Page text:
Appeals Court: Bankruptcy Doesn't Preempt Tortious Interference Claim Under NY Law
Just two days before Thanksgiving, in Sutton 58 Associates LLC v. Pilevsky, New York's Court of Appeals handed down a very significant - and suprising - split decision, holding that a plaintiff's state law claims for tortious interference aren't necessarily preempted (which is legalese for "stopped in their tracks, right out of the gate") once a defendant has filed for Federal Bankruptcy protection.
Admittedly, I (and many others - including a vigorous dissent by Judge Rivera) remain puzzled by this decision, because it goes against my assumptions and understanding of what the law on this subject was, namely, that once a defendant files for Bankruptcy protection, the plaintiffs/creditors' claims are stayed, or frozen, pending the outcome of the bankruptcy, because the bankruptcy filing trumps all other creditors' claims.
And that's by design, because the entire purpose behind the bankruptcy filing is to get the debtors out from under their overwhelming debt, and to get them a "fresh start."
What the Majority Said
Here are some excerpts from the majority's opinion, that allow a glimpse into their reasoning:
Plaintiff’s tortious interference claims—asserted against defendants who were not debtors in the bankruptcy proceedings and which are premised upon conduct that occurred prior to those proceedings—are peripheral to, and do not impugn, the bankruptcy process. Significantly, plaintiff seeks to sue non-debtor third parties for alleged wrongful conduct that occurred prior to, and separate from, the bankruptcy proceedings. The Bankruptcy Code, however, is overwhelmingly concerned with the debtor’s estate ...
The debtors in the bankruptcy proceedings—i.e., the borrowers—are unaffected by whether plaintiff prevails on its tort claims against defendants, and the state action has no impact on the borrowers’ ability to obtain a “fresh start” ... In other words, plaintiff’s allegations state a claim for tortious interference with contract, and the remedy for that tort will not affect the debtor’s estate ...Rather, plaintiff alleges that certain conduct engaged in by defendants—before the bankruptcy proceedings were even commenced—tortiously interfered with its contractual rights under various loan agreements ...Regardless of whether the borrowers filed for bankruptcy in good or bad faith (see generally 11 USC § 362 [d] ), “plaintiff may recover damages for tortious interference with contractual relations even if defendant[s] . . . w[ere] engaged in lawful behavior” to the extent that their conduct, as non-debtors, is not alleged to have been in violation of the Bankruptcy Code (NBT Bancorp v Fleet/Norstar Fin. Group, 87 NY2d 614, 621 ).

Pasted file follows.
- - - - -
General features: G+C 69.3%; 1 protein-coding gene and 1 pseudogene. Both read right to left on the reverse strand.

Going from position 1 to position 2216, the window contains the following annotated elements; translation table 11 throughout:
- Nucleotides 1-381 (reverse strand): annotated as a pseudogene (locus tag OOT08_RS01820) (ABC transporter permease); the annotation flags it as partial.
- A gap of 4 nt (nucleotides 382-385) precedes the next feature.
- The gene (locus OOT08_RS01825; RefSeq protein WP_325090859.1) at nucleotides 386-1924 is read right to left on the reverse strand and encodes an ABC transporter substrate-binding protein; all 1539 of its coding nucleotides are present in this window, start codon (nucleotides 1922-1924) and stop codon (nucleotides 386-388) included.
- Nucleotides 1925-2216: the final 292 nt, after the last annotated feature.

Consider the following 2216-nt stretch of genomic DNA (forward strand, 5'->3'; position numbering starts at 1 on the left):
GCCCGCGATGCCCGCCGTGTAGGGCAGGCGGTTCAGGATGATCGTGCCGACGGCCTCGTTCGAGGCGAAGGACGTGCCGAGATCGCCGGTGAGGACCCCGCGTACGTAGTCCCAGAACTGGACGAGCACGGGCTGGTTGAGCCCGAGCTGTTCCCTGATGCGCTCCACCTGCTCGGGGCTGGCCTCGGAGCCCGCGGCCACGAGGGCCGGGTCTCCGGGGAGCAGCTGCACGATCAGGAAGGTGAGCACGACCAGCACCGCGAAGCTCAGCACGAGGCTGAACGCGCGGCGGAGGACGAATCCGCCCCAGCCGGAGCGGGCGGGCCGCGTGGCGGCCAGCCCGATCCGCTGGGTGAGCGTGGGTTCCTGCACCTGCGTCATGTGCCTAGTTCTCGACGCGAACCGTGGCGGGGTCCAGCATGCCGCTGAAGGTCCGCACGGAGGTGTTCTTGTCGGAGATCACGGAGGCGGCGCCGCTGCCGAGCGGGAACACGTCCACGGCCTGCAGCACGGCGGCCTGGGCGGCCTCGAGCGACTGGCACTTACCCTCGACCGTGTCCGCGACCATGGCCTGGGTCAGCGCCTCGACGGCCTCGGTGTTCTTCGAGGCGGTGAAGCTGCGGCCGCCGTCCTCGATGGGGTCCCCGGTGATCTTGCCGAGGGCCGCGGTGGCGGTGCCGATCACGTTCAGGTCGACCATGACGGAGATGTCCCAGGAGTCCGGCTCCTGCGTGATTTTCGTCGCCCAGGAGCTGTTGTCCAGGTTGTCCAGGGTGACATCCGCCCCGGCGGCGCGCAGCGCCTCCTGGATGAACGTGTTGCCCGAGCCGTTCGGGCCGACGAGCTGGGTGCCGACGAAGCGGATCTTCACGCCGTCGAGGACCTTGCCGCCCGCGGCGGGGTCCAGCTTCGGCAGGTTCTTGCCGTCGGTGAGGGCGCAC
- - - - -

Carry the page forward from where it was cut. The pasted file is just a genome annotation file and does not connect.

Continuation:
What the Dissent Said
Candidly, in my view, Judge Rivera's dissent - which gets right to the point, right out of the gate - had the better argument:
Plaintiff seeks to recover for damages allegedly caused by bankruptcies that it accuses defendants of facilitating solely to prevent recovery of collateral owed to plaintiff by one of the bankruptcy debtors. Plaintiff chose to forgo the array of federal remedies available to a creditor, like plaintiff, for such alleged misuse of the bankruptcy system. Plaintiff could have sought dismissal of the bankruptcy proceedings, relief from the automatic stay preventing plaintiff’s recovery of the collateral, foreclosure on the property, or sanctions against the debtors for their improper conduct. Instead, plaintiff took a different course and allowed the bankruptcy claims to proceed, causing the alleged damages to accrue, only to file this separate action in state court against defendants for tortious interference with contract to recover the same damages. But “no authorized proceeding in bankruptcy can be questioned in a state court or used as the basis for the assertion of a tort claim in state court against any defendant” (Astor Holdings, Inc. v Roski, 325 F Supp 2d 251, 262 [SD NY 2003] [emphasis in original] [citation omitted]). Therefore, the Appellate Division properly dismissed the state tort action. To put it bluntly, federal law preempts plaintiff’s workaround of the bankruptcy system.
It seems rather obvious that this decision will spawn a spate of State court claims for tortious interference against the individuals behind smaller corporations by creditors who wish to contest those debtors' bankruptcy filings. I'd be shocked if it didn't.
And, in all likelihood, it will force the courts to revisit this issue in the near future.
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